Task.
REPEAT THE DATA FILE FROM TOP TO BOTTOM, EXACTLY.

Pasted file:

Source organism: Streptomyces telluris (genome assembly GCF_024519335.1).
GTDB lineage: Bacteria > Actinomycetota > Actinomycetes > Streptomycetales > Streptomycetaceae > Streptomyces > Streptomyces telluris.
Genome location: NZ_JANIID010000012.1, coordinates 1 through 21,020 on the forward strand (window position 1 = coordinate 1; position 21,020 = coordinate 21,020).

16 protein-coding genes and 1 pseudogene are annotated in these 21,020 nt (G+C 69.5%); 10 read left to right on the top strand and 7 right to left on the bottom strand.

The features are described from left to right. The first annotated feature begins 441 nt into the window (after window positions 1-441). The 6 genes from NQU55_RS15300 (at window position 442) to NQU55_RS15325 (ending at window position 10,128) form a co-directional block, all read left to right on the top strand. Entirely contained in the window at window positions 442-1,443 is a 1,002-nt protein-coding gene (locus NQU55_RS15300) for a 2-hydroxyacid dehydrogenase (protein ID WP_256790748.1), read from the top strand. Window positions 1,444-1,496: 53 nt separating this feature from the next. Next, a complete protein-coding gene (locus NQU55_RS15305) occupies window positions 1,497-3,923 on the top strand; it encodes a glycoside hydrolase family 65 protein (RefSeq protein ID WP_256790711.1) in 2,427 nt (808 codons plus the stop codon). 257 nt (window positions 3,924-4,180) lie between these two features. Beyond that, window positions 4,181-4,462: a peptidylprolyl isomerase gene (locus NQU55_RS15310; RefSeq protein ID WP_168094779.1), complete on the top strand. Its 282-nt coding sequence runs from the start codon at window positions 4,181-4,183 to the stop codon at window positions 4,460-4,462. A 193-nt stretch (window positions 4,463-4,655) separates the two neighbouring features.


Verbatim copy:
Source organism: Streptomyces telluris (genome assembly GCF_024519335.1).
GTDB lineage: Bacteria > Actinomycetota > Actinomycetes > Streptomycetales > Streptomycetaceae > Streptomyces > Streptomyces telluris.
Genome location: NZ_JANIID010000012.1, coordinates 1 through 21,020 on the forward strand (window position 1 = coordinate 1; position 21,020 = coordinate 21,020).

16 protein-coding genes and 1 pseudogene are annotated in these 21,020 nt (G+C 69.5%); 10 read left to right on the top strand and 7 right to left on the bottom strand.

The features are described from left to right. The first annotated feature begins 441 nt into the window (after window positions 1-441). The 6 genes from NQU55_RS15300 (at window position 442) to NQU55_RS15325 (ending at window position 10,128) form a co-directional block, all read left to right on the top strand. Entirely contained in the window at window positions 442-1,443 is a 1,002-nt protein-coding gene (locus NQU55_RS15300) for a 2-hydroxyacid dehydrogenase (protein ID WP_256790748.1), read from the top strand. Window positions 1,444-1,496: 53 nt separating this feature from the next. Next, a complete protein-coding gene (locus NQU55_RS15305) occupies window positions 1,497-3,923 on the top strand; it encodes a glycoside hydrolase family 65 protein (RefSeq protein ID WP_256790711.1) in 2,427 nt (808 codons plus the stop codon). 257 nt (window positions 3,924-4,180) lie between these two features. Beyond that, window positions 4,181-4,462: a peptidylprolyl isomerase gene (locus NQU55_RS15310; RefSeq protein ID WP_168094779.1), complete on the top strand. Its 282-nt coding sequence runs from the start codon at window positions 4,181-4,183 to the stop codon at window positions 4,460-4,462. A 193-nt stretch (window positions 4,463-4,655) separates the two neighbouring features.